David Bowie: the day I pulled the plug on his Glastonbury comeback

When David Bowie headlined the festival in 2000, the BBC cut him off – and switched to Michael Eavis singing Elvis instead. As the channel finally airs the show in full, the man responsible fesses up

There’s a vast crowd heaving before the Pyramid stage, dusk is turning into night and some shadowy figures have slipped behind their instruments and started to play space-jazz. Here is the culmination of Glastonbury 2000, the millennium festival’s final act, and, for a moment, everything hangs in the balance. Since 1995, David Bowie has released Outside, Earthling and Hours – each sprinkled with the odd cracking song but all grasping rather desperately for the zeitgeist. Bowie’s 53 now, and although he has toured relentlessly throughout the preceding decade, this isn’t his arena or his production. He’s out on a limb and he could fail in front of all these people and the million or more watching on BBC Two …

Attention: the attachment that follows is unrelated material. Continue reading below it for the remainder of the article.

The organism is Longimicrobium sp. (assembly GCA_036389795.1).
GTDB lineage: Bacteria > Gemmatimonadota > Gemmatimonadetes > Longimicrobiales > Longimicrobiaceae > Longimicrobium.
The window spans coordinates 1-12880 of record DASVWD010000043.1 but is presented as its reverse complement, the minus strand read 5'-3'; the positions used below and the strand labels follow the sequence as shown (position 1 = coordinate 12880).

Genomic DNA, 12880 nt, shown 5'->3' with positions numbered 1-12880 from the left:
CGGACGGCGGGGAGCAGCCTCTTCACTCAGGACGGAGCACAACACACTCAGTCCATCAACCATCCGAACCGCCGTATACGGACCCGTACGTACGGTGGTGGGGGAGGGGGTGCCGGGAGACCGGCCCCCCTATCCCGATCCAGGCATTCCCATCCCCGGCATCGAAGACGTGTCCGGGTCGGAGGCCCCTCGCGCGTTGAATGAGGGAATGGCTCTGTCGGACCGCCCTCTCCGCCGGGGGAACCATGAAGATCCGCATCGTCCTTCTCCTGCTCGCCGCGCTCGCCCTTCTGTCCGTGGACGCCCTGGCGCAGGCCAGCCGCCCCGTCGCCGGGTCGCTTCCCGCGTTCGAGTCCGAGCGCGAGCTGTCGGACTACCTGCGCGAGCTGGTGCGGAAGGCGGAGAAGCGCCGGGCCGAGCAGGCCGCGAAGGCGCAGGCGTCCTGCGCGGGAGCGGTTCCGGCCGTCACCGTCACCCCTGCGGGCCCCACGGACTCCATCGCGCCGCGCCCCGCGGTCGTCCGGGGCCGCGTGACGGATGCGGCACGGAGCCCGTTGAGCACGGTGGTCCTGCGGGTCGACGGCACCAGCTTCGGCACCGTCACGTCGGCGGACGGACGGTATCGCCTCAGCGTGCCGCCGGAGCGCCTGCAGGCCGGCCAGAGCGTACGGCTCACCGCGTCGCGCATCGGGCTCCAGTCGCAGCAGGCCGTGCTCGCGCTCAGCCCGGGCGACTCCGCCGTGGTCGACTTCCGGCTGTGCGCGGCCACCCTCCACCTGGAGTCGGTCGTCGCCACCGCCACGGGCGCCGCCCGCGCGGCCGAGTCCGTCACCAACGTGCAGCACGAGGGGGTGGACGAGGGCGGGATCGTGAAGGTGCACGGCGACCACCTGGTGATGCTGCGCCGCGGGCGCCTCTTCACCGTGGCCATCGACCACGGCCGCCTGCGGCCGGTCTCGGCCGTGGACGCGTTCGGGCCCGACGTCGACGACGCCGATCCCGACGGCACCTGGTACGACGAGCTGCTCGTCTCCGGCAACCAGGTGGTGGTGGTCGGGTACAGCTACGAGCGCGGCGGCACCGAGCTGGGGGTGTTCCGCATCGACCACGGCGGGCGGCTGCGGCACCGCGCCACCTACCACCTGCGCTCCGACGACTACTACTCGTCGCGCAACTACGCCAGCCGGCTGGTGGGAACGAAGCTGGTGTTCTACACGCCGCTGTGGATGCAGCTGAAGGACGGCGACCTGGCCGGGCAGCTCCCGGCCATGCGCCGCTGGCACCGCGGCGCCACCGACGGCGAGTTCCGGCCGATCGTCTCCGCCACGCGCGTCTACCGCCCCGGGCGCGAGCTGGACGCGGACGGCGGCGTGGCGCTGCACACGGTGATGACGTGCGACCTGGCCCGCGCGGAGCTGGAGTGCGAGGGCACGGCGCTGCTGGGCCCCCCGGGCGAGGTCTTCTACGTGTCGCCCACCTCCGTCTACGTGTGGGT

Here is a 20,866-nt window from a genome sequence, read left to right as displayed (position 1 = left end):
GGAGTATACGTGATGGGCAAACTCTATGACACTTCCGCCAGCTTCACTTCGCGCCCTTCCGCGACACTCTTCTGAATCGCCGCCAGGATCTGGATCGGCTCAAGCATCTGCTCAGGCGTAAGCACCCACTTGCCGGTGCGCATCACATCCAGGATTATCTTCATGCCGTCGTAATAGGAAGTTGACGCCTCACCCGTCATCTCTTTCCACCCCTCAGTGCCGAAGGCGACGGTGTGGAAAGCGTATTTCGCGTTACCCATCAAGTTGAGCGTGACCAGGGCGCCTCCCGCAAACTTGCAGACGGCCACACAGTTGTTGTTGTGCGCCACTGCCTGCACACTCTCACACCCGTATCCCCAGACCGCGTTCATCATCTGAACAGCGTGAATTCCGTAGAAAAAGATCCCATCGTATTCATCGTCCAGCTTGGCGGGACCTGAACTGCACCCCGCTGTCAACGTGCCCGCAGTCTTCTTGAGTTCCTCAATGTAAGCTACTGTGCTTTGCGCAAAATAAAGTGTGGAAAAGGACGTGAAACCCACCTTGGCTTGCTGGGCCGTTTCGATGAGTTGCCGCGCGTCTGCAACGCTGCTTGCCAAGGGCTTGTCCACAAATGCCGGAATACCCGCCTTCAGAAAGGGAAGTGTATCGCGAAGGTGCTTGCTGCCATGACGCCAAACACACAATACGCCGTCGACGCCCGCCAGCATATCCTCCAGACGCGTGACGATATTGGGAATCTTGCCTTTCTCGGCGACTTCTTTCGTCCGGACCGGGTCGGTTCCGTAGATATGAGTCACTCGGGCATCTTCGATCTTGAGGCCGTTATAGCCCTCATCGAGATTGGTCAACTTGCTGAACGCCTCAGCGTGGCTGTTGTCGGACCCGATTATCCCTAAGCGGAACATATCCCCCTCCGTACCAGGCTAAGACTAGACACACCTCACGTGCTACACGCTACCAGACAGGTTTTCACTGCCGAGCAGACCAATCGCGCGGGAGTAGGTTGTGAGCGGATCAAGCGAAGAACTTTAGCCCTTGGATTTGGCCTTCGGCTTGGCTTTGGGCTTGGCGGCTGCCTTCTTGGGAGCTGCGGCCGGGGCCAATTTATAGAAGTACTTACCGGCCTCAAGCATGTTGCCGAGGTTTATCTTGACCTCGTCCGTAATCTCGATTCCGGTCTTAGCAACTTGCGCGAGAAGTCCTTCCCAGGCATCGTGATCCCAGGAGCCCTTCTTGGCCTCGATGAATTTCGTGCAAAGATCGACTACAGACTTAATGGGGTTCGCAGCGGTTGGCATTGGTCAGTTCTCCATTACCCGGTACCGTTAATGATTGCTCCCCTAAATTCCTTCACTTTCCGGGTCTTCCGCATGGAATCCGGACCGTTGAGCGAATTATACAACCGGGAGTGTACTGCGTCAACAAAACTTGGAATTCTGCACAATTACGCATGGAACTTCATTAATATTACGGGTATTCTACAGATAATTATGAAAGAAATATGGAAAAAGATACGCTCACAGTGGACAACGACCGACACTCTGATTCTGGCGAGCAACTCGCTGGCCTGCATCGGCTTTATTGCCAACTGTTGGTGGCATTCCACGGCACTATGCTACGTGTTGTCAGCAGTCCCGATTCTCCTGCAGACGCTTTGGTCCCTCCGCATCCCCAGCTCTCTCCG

This was the BBC’s fourth year of filming the festival and I was – as I remain – the overall producer of the coverage. The festival was wilder then, before the wall was built in 2002, and we’d survived two of its wettest years in 1997 and 98. We were determined to make Glastonbury’s headline sets required viewing. We’d had Moby on Friday and Travis on Saturday, but the whole narrative of the festival was built around Bowie. However, there was a problem: Bowie really didn’t want to be filmed.

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